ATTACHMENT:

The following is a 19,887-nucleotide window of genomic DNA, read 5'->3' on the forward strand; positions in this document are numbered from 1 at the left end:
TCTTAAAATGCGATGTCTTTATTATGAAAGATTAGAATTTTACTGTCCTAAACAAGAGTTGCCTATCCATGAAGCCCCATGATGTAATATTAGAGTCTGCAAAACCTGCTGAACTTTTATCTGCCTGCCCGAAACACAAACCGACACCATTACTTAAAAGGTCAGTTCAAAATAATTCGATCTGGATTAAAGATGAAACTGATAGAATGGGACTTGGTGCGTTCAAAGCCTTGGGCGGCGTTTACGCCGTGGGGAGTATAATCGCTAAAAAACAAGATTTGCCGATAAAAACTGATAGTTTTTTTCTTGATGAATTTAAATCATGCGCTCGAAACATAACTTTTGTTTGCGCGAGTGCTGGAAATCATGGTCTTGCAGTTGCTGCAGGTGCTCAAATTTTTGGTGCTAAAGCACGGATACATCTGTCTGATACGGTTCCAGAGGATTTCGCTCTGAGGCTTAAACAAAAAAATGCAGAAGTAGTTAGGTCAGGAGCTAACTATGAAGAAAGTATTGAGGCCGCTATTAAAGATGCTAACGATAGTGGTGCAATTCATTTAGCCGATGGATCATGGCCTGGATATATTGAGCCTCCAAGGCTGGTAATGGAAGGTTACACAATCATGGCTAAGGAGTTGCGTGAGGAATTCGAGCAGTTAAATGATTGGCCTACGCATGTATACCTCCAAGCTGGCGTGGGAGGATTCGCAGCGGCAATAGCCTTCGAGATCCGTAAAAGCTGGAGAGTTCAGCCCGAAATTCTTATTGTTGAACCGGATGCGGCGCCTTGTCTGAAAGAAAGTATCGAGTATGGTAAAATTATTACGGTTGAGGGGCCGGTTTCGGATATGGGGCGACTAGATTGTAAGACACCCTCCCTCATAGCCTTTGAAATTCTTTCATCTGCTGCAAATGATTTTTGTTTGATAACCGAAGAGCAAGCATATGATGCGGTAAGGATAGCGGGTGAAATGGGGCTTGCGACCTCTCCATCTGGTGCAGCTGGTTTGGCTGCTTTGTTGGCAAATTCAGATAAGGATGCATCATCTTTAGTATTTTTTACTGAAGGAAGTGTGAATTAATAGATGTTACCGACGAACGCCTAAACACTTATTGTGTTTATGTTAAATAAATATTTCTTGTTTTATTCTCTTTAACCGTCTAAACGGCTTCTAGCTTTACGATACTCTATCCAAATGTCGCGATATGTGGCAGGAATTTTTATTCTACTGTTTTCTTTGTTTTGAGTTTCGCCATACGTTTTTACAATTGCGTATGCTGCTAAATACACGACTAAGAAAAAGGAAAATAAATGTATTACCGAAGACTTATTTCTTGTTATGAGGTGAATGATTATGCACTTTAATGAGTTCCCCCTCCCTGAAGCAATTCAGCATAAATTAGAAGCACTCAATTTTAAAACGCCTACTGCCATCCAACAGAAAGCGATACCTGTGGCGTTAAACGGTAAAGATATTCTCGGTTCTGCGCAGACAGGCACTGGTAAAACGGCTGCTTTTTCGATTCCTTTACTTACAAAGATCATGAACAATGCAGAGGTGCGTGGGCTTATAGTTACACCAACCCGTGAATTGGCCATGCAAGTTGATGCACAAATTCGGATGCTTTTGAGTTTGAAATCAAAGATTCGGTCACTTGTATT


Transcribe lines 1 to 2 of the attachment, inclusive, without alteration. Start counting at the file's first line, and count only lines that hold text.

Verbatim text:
The following is a 19,887-nucleotide window of genomic DNA, read 5'->3' on the forward strand; positions in this document are numbered from 1 at the left end:
TCTTAAAATGCGATGTCTTTATTATGAAAGATTAGAATTTTACTGTCCTAAACAAGAGTTGCCTATCCATGAAGCCCCATGATGTAATATTAGAGTCTGCAAAACCTGCTGAACTTTTATCTGCCTGCCCGAAACACAAACCGACACCATTACTTAAAAGGTCAGTTCAAAATAATTCGATCTGGATTAAAGATGAAACTGATAGAATGGGACTTGGTGCGTTCAAAGCCTTGGGCGGCGTTTACGCCGTGGGGAGTATAATCGCTAAAAAACAAGATTTGCCGATAAAAACTGATAGTTTTTTTCTTGATGAATTTAAATCATGCGCTCGAAACATAACTTTTGTTTGCGCGAGTGCTGGAAATCATGGTCTTGCAGTTGCTGCAGGTGCTCAAATTTTTGGTGCTAAAGCACGGATACATCTGTCTGATACGGTTCCAGAGGATTTCGCTCTGAGGCTTAAACAAAAAAATGCAGAAGTAGTTAGGTCAGGAGCTAACTATGAAGAAAGTATTGAGGCCGCTATTAAAGATGCTAACGATAGTGGTGCAATTCATTTAGCCGATGGATCATGGCCTGGATATATTGAGCCTCCAAGGCTGGTAATGGAAGGTTACACAATCATGGCTAAGGAGTTGCGTGAGGAATTCGAGCAGTTAAATGATTGGCCTACGCATGTATACCTCCAAGCTGGCGTGGGAGGATTCGCAGCGGCAATAGCCTTCGAGATCCGTAAAAGCTGGAGAGTTCAGCCCGAAATTCTTATTGTTGAACCGGATGCGGCGCCTTGTCTGAAAGAAAGTATCGAGTATGGTAAAATTATTACGGTTGAGGGGCCGGTTTCGGATATGGGGCGACTAGATTGTAAGACACCCTCCCTCATAGCCTTTGAAATTCTTTCATCTGCTGCAAATGATTTTTGTTTGATAACCGAAGAGCAAGCATATGATGCGGTAAGGATAGCGGGTGAAATGGGGCTTGCGACCTCTCCATCTGGTGCAGCTGGTTTGGCTGCTTTGTTGGCAAATTCAGATAAGGATGCATCATCTTTAGTATTTTTTACTGAAGGAAGTGTGAATTAATAGATGTTACCGACGAACGCCTAAACACTTATTGTGTTTATGTTAAATAAATATTTCTTGTTTTATTCTCTTTAACCGTCTAAACGGCTTCTAGCTTTACGATACTCTATCCAAATGTCGCGATATGTGGCAGGAATTTTTATTCTACTGTTTTCTTTGTTTTGAGTTTCGCCATACGTTTTTACAATTGCGTATGCTGCTAAATACACGACTAAGAAAAAGGAAAATAAATGTATTACCGAAGACTTATTTCTTGTTATGAGGTGAATGATTATGCACTTTAATGAGTTCCCCCTCCCTGAAGCAATTCAGCATAAATTAGAAGCACTCAATTTTAAAACGCCTACTGCCATCCAACAGAAAGCGATACCTGTGGCGTTAAACGGTAAAGATATTCTCGGTTCTGCGCAGACAGGCACTGGTAAAACGGCTGCTTTTTCGATTCCTTTACTTACAAAGATCATGAACAATGCAGAGGTGCGTGGGCTTATAGTTACACCAACCCGTGAATTGGCCATGCAAGTTGATGCACAAATTCGGATGCTTTTGAGTTTGAAATCAAAGATTCGGTCACTTGTATT